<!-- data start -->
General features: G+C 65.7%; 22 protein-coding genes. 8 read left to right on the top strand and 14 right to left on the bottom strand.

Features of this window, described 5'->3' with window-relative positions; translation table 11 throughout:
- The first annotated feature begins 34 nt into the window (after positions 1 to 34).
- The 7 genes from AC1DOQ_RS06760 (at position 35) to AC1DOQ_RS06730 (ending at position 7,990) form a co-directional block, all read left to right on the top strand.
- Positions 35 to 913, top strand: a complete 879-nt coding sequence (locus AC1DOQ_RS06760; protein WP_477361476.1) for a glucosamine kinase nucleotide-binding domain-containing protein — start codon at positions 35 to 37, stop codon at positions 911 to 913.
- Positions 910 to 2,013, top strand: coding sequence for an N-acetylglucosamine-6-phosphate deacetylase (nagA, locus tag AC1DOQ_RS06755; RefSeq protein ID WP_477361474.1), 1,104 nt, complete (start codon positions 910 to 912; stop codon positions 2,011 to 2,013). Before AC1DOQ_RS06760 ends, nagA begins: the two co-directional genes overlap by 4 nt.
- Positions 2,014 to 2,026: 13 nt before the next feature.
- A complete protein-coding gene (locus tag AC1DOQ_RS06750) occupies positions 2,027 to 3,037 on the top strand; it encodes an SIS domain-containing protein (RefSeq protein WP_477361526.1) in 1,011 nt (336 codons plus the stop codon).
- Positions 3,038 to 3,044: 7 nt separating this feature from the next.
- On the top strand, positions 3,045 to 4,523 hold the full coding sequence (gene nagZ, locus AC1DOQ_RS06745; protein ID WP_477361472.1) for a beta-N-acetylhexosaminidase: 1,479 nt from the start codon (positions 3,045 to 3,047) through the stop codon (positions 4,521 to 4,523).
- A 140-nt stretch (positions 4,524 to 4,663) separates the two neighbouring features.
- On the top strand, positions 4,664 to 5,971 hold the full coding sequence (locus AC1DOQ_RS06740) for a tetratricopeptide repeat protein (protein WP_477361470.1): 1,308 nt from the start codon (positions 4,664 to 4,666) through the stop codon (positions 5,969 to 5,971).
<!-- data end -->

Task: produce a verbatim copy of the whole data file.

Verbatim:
General features: G+C 65.7%; 22 protein-coding genes. 8 read left to right on the top strand and 14 right to left on the bottom strand.

Features of this window, described 5'->3' with window-relative positions; translation table 11 throughout:
- The first annotated feature begins 34 nt into the window (after positions 1 to 34).
- The 7 genes from AC1DOQ_RS06760 (at position 35) to AC1DOQ_RS06730 (ending at position 7,990) form a co-directional block, all read left to right on the top strand.
- Positions 35 to 913, top strand: a complete 879-nt coding sequence (locus AC1DOQ_RS06760; protein WP_477361476.1) for a glucosamine kinase nucleotide-binding domain-containing protein — start codon at positions 35 to 37, stop codon at positions 911 to 913.
- Positions 910 to 2,013, top strand: coding sequence for an N-acetylglucosamine-6-phosphate deacetylase (nagA, locus tag AC1DOQ_RS06755; RefSeq protein ID WP_477361474.1), 1,104 nt, complete (start codon positions 910 to 912; stop codon positions 2,011 to 2,013). Before AC1DOQ_RS06760 ends, nagA begins: the two co-directional genes overlap by 4 nt.
- Positions 2,014 to 2,026: 13 nt before the next feature.
- A complete protein-coding gene (locus tag AC1DOQ_RS06750) occupies positions 2,027 to 3,037 on the top strand; it encodes an SIS domain-containing protein (RefSeq protein WP_477361526.1) in 1,011 nt (336 codons plus the stop codon).
- Positions 3,038 to 3,044: 7 nt separating this feature from the next.
- On the top strand, positions 3,045 to 4,523 hold the full coding sequence (gene nagZ, locus AC1DOQ_RS06745; protein ID WP_477361472.1) for a beta-N-acetylhexosaminidase: 1,479 nt from the start codon (positions 3,045 to 3,047) through the stop codon (positions 4,521 to 4,523).
- A 140-nt stretch (positions 4,524 to 4,663) separates the two neighbouring features.
- On the top strand, positions 4,664 to 5,971 hold the full coding sequence (locus AC1DOQ_RS06740) for a tetratricopeptide repeat protein (protein WP_477361470.1): 1,308 nt from the start codon (positions 4,664 to 4,666) through the stop codon (positions 5,969 to 5,971).